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Idolatry, Episode 1, "Insurance Policy"

By Bryan White
Episode 1

"Insurance Policy"

Alan Chung, mind thick as a Letegian mud-fog, slowly became aware of a faint buzzing sound in his lavish, executive office atop Merch. corporate headquarters. He struggled to drag his head up off the embedded glass vcalendar atop his desk, and as he rose, painfully acknowledged the date, January 26th, 2460, a solemn reminder that it had been 3 days since he'd slept a full night. The noise within his ears became more annoying, slowly drawing him out of slumber, until he could no longer fight its call and snapped up to full alertness, barely slamming on the comm button in time.

“Yea, yea, what it is it.” He spoke wearily into the air, rubbing his hands across his pale, olive skin, disgusted at the new layer of stubble on his face. Alan hated looking unprofessional.

An overly-eager, young male voice erupted out from some invisible voice box within the room.

“Sir, the ship you asked us to track, the Persephone, has just now departed the Letega system, and will arrive at Draco station in under 6 hours.”

“What?” Alan searched his still foggy memory for what significance that name had. “Oh..right, yes, report back to me the second Altrile has returned with the..uh..shipment.”

Alan cared little about such benign tasks anymore, for he'd been working hard on a deal that would ensure he never had to work again. He believed he deserved it, after all, he had built this company from the ground up.

“Yes sir. I'll notify you immediately upon his return!” The flight controller beamed with all the fervor of a first year cadet seeking promotion, but his fervor annoyed Alan, as he could tell the cadet was sucking up to him. The cadet, of course, not a member of some federal military, but Merch's own private military with Alan Chung as its commanding officer.

“Yes, yes good work lieutenant. Don't contact me until that ship is back. Got it?”

“Sir, yes sir.” The soldier briskly responded. Alan envisioned him saluting hard enough to bruise some bones.

Alan ended the call, letting out a sigh of boredom as he slumped back down into his chair. A few seconds went by, but just before he could fully relax, another buzzer went off in his office. He let it go for half a minute, then reluctantly opened up the comm.

“What is it now?” He said, annoyed. It was his secretary, Victoria, a vibrant blonde whom Alan had hired for less than professional reasons.

“Good morning Alan, just letting you know you have a package waiting for you in your mail buffer. Want me to transfer it over to your deskmail?”

He wondered who could have possibly needed to send him physical mail directly to his office, well, physical mail in the sense that the end product was a physical object, for the actual transmission of the package all takes place via broadwave signal, and is assembled at its point of destination in a mini-fact, a desktop molecular manufacturing plant.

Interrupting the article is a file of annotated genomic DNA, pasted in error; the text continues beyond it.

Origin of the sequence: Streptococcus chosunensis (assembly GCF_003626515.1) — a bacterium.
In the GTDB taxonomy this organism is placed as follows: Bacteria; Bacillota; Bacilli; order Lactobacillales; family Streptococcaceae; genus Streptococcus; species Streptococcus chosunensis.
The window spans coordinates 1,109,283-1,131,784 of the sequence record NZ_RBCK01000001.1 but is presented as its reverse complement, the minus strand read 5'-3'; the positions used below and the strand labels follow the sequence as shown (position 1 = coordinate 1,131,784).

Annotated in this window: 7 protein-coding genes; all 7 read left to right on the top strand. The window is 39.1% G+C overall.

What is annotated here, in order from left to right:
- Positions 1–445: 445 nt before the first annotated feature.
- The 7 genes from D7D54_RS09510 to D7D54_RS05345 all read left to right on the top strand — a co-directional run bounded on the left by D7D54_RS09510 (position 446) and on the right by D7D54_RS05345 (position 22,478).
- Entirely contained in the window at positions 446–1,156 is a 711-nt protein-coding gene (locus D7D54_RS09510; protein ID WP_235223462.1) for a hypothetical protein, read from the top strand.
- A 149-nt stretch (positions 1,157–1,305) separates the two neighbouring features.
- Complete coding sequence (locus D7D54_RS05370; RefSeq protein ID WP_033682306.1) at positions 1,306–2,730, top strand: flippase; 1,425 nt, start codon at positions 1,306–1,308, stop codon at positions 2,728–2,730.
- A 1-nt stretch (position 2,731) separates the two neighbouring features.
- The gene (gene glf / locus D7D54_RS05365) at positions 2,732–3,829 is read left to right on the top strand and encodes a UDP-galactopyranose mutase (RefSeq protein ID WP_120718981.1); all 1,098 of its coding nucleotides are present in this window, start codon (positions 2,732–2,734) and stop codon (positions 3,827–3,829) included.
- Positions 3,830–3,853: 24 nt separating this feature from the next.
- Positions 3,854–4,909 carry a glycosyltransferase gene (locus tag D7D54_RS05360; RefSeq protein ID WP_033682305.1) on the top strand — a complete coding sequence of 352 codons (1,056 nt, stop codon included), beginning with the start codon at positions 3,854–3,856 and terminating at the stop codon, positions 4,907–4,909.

“Who, exactly, is it from?”
“It says from your cousin, Andrew Chung.”
“Oh, well, send it through then.”

A little package materialized itself on Alan's desk. It was a small box that read simply:

To Alan Chung,
From Andrew

Alan opened the package gracefully, but to his surprise found only a small piece of paper, that read:

Would you have shared it all, in the end? Only one is needed, after all. So, the question remains unanswered, as it shall for eternity. Goodbye Alan.

Suddenly the paper in his hand dissolved into what looked like a thousand, glass-like particles, and only then did Alan realize what had just happened. The note was made up of a million, microscopic, airborne robots designed to emulate a real world object, in this case, a piece of paper, but no longer did. Soon the cloud grew into a thick, unstoppable swarm that flew up towards his face, made its way through his nose and mouth, and finally began to pool in his lungs. Alan swatted at the insidious fog, but soon found it hard to breath, as the swarm's only function quickly became evident. He wheezed, coughed, and then spat blood across his desk, a sign the little demons had begun shredding the delicate tissues within his lungs. The world around Alan slowly became dim, and as his his head slumped once again to its favored resting position, he thought of two final things. One, he remembered that in his insincerity he had missed his cousin Andrew's funeral two years ago. And two, he thought; how wonderful it might be to not ever hear that annoying buzzer again.

This work is licensed under a Creative Commons Attribution-Noncommercial-No Derivative Works 2.5 License.

Interesting little bit of

Interesting little bit of technology there... for a less lethal application, you could use it to send a letter that changed itself based on the mood of the recipient, or even use it to spy on them...

Well. Ok, then. So much for

Well. Ok, then. So much for Mr. Chung. =)

I hope we'll be seeing episode 2 soon. This is a great start.

The only part I thought needed work was the explanation of the 'physical mail.' I suspect that would not be missed if just cut out, because the important point is that Chung is receiving a physical object. How it gets to his desk doesn't seem very important.